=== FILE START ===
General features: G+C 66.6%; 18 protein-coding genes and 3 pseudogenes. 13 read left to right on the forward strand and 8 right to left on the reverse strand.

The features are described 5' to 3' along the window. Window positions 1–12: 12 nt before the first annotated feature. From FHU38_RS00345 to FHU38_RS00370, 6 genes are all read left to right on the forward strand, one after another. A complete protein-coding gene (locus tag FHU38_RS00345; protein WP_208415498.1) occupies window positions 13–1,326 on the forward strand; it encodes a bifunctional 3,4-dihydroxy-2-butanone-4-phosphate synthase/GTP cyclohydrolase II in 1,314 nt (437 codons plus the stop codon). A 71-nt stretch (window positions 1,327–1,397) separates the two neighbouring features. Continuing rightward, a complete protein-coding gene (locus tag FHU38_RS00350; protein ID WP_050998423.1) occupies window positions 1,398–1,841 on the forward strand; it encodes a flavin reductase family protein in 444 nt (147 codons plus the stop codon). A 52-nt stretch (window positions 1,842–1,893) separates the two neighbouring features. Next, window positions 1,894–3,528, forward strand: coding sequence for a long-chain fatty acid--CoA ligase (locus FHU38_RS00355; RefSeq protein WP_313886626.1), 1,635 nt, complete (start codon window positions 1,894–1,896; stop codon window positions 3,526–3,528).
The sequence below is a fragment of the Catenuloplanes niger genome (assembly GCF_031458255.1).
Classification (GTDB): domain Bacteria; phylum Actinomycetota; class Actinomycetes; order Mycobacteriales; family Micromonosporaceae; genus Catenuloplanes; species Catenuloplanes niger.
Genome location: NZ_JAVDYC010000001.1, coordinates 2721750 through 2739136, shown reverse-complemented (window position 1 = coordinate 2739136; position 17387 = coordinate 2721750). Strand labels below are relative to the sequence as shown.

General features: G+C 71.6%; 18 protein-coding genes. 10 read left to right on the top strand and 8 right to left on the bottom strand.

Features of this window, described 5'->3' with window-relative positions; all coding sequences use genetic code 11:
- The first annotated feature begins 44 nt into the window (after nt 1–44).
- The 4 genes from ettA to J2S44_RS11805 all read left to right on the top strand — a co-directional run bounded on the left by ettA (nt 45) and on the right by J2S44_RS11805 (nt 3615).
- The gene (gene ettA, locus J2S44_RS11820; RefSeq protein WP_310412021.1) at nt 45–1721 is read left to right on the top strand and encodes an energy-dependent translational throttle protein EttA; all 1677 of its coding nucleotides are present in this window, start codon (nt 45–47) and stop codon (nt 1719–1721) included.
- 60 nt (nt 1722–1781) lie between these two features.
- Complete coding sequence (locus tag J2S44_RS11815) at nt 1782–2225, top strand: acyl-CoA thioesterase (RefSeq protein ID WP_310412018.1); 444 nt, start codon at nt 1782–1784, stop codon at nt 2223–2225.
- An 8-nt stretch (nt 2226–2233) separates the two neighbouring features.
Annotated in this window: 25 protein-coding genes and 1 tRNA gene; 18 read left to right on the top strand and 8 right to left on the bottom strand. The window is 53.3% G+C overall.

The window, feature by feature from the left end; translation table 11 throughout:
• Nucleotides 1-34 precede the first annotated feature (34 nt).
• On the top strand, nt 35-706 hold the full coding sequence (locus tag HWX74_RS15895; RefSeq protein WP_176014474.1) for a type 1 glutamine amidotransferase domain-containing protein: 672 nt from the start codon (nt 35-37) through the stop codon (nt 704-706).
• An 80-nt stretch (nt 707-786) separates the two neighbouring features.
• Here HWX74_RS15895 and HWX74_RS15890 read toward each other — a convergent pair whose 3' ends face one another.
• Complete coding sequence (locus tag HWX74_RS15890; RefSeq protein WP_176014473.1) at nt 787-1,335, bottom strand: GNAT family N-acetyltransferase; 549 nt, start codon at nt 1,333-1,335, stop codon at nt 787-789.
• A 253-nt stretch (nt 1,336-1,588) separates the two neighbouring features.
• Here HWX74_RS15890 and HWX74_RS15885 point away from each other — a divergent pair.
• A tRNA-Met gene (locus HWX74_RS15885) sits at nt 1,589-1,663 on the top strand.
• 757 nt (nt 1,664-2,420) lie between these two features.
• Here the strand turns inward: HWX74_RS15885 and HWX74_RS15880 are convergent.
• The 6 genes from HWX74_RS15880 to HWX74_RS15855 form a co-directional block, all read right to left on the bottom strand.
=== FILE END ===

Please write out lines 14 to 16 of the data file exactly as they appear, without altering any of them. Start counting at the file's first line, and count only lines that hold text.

Annotated in this window: 25 protein-coding genes and 1 tRNA gene; 18 read left to right on the top strand and 8 right to left on the bottom strand. The window is 53.3% G+C overall.

The window, feature by feature from the left end; translation table 11 throughout:
• Nucleotides 1-34 precede the first annotated feature (34 nt).